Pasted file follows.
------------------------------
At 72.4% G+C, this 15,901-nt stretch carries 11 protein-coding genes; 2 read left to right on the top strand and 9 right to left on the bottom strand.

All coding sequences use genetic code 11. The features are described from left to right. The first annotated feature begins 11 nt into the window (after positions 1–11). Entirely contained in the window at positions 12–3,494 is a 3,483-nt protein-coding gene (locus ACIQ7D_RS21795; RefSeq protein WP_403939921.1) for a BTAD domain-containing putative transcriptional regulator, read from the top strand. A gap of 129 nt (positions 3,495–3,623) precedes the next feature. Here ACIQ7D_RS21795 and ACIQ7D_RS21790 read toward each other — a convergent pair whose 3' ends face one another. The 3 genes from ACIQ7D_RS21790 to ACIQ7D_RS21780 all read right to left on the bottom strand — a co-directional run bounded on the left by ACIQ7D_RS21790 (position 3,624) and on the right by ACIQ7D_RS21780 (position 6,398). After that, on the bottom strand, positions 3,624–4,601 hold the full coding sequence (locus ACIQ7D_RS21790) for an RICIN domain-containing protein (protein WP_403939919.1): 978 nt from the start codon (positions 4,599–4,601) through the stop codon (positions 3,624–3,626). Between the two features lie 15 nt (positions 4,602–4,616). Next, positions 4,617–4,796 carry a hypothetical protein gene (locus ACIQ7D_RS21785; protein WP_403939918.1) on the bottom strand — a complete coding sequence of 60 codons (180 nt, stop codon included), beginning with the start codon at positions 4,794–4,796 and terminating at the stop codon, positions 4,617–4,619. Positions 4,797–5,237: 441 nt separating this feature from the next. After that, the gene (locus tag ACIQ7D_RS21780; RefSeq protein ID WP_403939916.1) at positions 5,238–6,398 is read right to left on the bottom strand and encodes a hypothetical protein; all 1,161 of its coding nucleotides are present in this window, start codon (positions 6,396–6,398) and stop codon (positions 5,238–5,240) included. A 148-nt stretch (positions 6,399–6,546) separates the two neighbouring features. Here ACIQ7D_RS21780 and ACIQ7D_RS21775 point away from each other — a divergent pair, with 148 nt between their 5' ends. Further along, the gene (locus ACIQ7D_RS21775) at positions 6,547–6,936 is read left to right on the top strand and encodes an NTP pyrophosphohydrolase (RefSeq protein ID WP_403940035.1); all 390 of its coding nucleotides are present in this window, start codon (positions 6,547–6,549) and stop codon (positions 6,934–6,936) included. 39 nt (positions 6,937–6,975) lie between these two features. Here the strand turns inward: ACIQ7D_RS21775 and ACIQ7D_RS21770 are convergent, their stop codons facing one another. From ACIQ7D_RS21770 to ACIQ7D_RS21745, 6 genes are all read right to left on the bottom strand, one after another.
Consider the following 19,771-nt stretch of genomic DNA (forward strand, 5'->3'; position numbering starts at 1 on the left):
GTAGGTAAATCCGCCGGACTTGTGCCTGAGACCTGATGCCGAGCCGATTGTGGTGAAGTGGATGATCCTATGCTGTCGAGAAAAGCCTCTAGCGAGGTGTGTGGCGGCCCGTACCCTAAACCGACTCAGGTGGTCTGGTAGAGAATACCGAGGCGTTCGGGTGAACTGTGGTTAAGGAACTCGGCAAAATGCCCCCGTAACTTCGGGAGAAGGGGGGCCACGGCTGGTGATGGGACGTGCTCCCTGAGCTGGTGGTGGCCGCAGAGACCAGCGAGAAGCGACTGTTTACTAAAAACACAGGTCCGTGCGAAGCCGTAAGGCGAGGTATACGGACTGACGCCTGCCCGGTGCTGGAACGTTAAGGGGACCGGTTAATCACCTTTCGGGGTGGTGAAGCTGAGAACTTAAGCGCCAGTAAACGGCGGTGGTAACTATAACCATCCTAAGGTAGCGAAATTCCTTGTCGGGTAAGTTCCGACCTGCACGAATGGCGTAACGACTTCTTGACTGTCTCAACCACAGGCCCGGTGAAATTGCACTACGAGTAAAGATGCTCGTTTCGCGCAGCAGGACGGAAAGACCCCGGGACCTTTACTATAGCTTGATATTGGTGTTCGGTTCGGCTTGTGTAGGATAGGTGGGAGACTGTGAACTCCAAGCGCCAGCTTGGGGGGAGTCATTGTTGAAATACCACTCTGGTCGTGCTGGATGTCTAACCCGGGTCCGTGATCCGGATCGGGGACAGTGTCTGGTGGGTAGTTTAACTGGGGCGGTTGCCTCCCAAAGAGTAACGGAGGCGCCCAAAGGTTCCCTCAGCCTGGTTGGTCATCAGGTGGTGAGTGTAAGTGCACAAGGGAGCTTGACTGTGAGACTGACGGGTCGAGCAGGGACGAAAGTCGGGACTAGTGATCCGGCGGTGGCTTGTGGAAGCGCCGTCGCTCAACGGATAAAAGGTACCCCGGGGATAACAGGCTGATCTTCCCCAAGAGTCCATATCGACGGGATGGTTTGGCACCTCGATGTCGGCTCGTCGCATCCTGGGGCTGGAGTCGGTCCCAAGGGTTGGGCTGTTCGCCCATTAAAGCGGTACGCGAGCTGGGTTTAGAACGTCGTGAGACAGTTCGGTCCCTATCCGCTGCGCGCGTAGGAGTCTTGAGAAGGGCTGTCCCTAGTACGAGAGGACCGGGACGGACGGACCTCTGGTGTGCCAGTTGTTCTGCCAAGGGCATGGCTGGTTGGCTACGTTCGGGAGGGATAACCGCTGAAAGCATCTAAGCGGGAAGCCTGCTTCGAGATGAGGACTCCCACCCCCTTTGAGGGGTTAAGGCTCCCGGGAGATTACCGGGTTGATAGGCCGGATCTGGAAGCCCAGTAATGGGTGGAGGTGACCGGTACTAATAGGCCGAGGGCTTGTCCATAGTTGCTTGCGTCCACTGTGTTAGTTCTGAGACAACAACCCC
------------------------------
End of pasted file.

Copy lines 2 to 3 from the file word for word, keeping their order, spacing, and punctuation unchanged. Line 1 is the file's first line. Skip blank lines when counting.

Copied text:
All coding sequences use genetic code 11. The features are described from left to right. The first annotated feature begins 11 nt into the window (after positions 1–11). Entirely contained in the window at positions 12–3,494 is a 3,483-nt protein-coding gene (locus ACIQ7D_RS21795; RefSeq protein WP_403939921.1) for a BTAD domain-containing putative transcriptional regulator, read from the top strand. A gap of 129 nt (positions 3,495–3,623) precedes the next feature. Here ACIQ7D_RS21795 and ACIQ7D_RS21790 read toward each other — a convergent pair whose 3' ends face one another. The 3 genes from ACIQ7D_RS21790 to ACIQ7D_RS21780 all read right to left on the bottom strand — a co-directional run bounded on the left by ACIQ7D_RS21790 (position 3,624) and on the right by ACIQ7D_RS21780 (position 6,398). After that, on the bottom strand, positions 3,624–4,601 hold the full coding sequence (locus ACIQ7D_RS21790) for an RICIN domain-containing protein (protein WP_403939919.1): 978 nt from the start codon (positions 4,599–4,601) through the stop codon (positions 3,624–3,626). Between the two features lie 15 nt (positions 4,602–4,616). Next, positions 4,617–4,796 carry a hypothetical protein gene (locus ACIQ7D_RS21785; protein WP_403939918.1) on the bottom strand — a complete coding sequence of 60 codons (180 nt, stop codon included), beginning with the start codon at positions 4,794–4,796 and terminating at the stop codon, positions 4,617–4,619. Positions 4,797–5,237: 441 nt separating this feature from the next. After that, the gene (locus tag ACIQ7D_RS21780; RefSeq protein ID WP_403939916.1) at positions 5,238–6,398 is read right to left on the bottom strand and encodes a hypothetical protein; all 1,161 of its coding nucleotides are present in this window, start codon (positions 6,396–6,398) and stop codon (positions 5,238–5,240) included. A 148-nt stretch (positions 6,399–6,546) separates the two neighbouring features. Here ACIQ7D_RS21780 and ACIQ7D_RS21775 point away from each other — a divergent pair, with 148 nt between their 5' ends. Further along, the gene (locus ACIQ7D_RS21775) at positions 6,547–6,936 is read left to right on the top strand and encodes an NTP pyrophosphohydrolase (RefSeq protein ID WP_403940035.1); all 390 of its coding nucleotides are present in this window, start codon (positions 6,547–6,549) and stop codon (positions 6,934–6,936) included. 39 nt (positions 6,937–6,975) lie between these two features. Here the strand turns inward: ACIQ7D_RS21775 and ACIQ7D_RS21770 are convergent, their stop codons facing one another. From ACIQ7D_RS21770 to ACIQ7D_RS21745, 6 genes are all read right to left on the bottom strand, one after another.
Consider the following 19,771-nt stretch of genomic DNA (forward strand, 5'->3'; position numbering starts at 1 on the left):